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Venezuelan President Nicolás Maduro on Jan. 14. Photo: Stringer/Anadolu Agency via Getty Images

Venezuelan President Nicolás Maduro claimed in an interview with the Washington Post that he is comfortably in control of his country and open to direct negotiations with the U.S. to resolve their "confrontational relationship."

Why it matters: The Trump administration's bet that Maduro would fall in 2019 in the midst of an economic collapse, a massive refugee crisis and an international push for regime change appears to have failed.

What they're saying: “If there’s respect between governments, no matter how big the United States is, and if there’s a dialogue, an exchange of truthful information, then be sure we can create a new type of relationship,” Maduro told the Post.

  • Maduro suggested that U.S. companies could reap the benefit of Venezuelan oil if President Trump reset relations, but dismissed international opposition to his regime and made clear that he intends to remain in power.
  • “Do you want me to tell you the truth? I don’t care even a little bit about what Europe does, or about what the U.S. does," he said. "No matter how many thousand sanctions, they won’t stop us, or Venezuela.”
  • He also attacked hawks in the Trump administration for implementing hardline policies like the economic sanctions that have crippled the country, a line that other foreign adversaries like the Iranians have also echoed.
“I believe Mike Pompeo has failed in Venezuela and is responsible for Donald Trump’s failure in his policy toward our country. I think Pompeo lives in a fantasy. He’s not a man with his feet on earth. I think Trump has had terrible advisers on Venezuela. John Bolton, Mike Pompeo, Elliott Abrams have caused him to have a wrong vision.”
— Maduro

Former White House national security adviser John Bolton tweeted Sunday: "Maduro tells the Washington Post he wants negotiations with the United States? The only negotiations we should have with Maduro are what he wants for lunch on the plane that will take him to permanent exile in Cuba or Russia. Viva Venezuela libre."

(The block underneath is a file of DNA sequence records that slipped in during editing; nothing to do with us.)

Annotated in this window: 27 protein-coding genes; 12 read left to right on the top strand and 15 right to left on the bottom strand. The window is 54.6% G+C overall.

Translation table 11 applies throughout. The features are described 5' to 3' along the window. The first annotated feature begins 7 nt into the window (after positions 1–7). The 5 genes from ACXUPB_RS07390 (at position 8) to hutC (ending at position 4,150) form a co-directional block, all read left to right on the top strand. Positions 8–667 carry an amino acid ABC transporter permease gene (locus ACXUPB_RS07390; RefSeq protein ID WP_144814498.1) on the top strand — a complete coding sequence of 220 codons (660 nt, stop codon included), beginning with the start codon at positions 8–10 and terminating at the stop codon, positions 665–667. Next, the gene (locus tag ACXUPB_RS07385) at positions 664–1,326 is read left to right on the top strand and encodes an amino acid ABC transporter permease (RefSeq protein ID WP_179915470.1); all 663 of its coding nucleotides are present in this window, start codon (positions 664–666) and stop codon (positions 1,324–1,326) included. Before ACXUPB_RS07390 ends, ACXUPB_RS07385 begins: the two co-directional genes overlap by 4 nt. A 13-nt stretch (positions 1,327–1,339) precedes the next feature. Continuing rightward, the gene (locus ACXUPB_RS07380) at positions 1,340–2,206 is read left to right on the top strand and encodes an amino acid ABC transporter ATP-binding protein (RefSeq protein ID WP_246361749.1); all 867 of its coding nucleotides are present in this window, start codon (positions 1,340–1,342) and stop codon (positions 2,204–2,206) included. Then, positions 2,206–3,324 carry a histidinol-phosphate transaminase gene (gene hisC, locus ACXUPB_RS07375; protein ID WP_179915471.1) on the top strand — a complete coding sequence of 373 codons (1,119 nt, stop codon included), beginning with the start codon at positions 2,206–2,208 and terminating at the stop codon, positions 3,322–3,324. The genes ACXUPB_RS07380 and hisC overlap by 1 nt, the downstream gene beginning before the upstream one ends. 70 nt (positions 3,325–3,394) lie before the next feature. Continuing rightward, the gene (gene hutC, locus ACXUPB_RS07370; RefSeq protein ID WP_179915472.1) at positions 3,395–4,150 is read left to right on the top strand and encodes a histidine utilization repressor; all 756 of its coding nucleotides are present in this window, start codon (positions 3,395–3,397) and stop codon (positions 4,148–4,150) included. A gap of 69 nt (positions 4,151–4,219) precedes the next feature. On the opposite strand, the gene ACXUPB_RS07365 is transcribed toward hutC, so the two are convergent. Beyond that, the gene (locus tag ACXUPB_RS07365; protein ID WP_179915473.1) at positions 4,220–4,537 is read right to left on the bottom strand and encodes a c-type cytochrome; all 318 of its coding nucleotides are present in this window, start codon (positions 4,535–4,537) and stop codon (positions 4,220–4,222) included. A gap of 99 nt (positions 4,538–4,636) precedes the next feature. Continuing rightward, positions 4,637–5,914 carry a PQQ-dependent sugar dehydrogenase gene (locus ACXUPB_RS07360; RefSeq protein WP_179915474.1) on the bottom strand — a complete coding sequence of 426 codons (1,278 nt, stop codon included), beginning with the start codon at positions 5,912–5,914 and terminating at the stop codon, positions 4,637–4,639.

The big picture: The U.S. and 60 other nations recognize opposition leader and the head Venezuela’s legislature Juan Guaidó as the country's legitimate president. Security forces this month attempted to block Guaidó from entering the country's National Assembly so the body could swear in a candidate loyal to Maduro as its leader.

  • Direct talks with the U.S. are unlikely. The Trump administration has repeatedly called for Maduro's exit from the presidential palace, and the talks would most likely bolster his legitimacy, strengthening his position.

Go deeper: Venezuela's Maduro survives 2019

Go deeper

Updated 3 hours ago - Politics & Policy

Coronavirus dashboard

Illustration: Eniola Odetunde/Axios

  1. Health: Most vulnerable Americans aren't getting enough vaccine information — Fauci says Trump administration's lack of facts on COVID "very likely" cost lives.
  2. Education: Schools face an uphill battle to reopen during the pandemic.
  3. Vaccine: Florida requiring proof of residency to get vaccine — CDC extends interval between vaccine doses for exceptional cases.
  4. World: Hong Kong puts tens of thousands on lockdown as cases surge — Pfizer to supply 40 million vaccine doses to lower-income countries — Brazil begins distributing AstraZeneca vaccine.
  5. Sports: 2021 Tokyo Olympics hang in the balance.
  6. 🎧 Podcast: Carbon Health's CEO on unsticking the vaccine bottleneck.

DOJ: Capitol rioter threatened to "assassinate" Alexandria Ocasio-Cortez

Supporters of former President Trump storm the U.S. Captiol on Jan. 6. Photo: Kent Nishimura / Los Angeles Times via Getty Images

A Texas man who has been charged with storming the U.S. Capitol in the deadly Jan. 6 siege posted death threats against Rep. Alexandria Ocasio-Cortez (D-N.Y.), the Department of Justice said.

The big picture: Garret Miller faces five charges in connection to the riot by supporters of former President Trump, including violent entry and disorderly conduct on Capitol grounds and making threats. According to court documents, Miller posted violent threats online the day of the siege, including tweeting “Assassinate AOC.”

Schumer calls for IG probe into alleged plan by Trump, DOJ lawyer to oust acting AG

Jeffrey Clark speaks next to Deputy US Attorney General Jeffrey Rosen at a news conference in October. Photo: Yuri Gripas/AFP via Getty Images.

Senate Majority Leader Chuck Schumer (D-N.Y.) on Saturday called for the Justice Department inspector general to investigate an alleged plan by former President Trump and a DOJ lawyer to remove the acting attorney general and replace him with someone more willing to investigate unfounded claims of election fraud.

Driving the news: The New York Times first reported Friday that the lawyer, Jeffrey Clark, allegedly devised "ways to cast doubt on the election results and to bolster Mr. Trump’s continuing legal battles and the pressure on Georgia politicians. Because Mr. [Jeffrey] Rosen had refused the president’s entreaties to carry out those plans, Mr. Trump was about to decide whether to fire Mr. Rosen and replace him with Mr. Clark."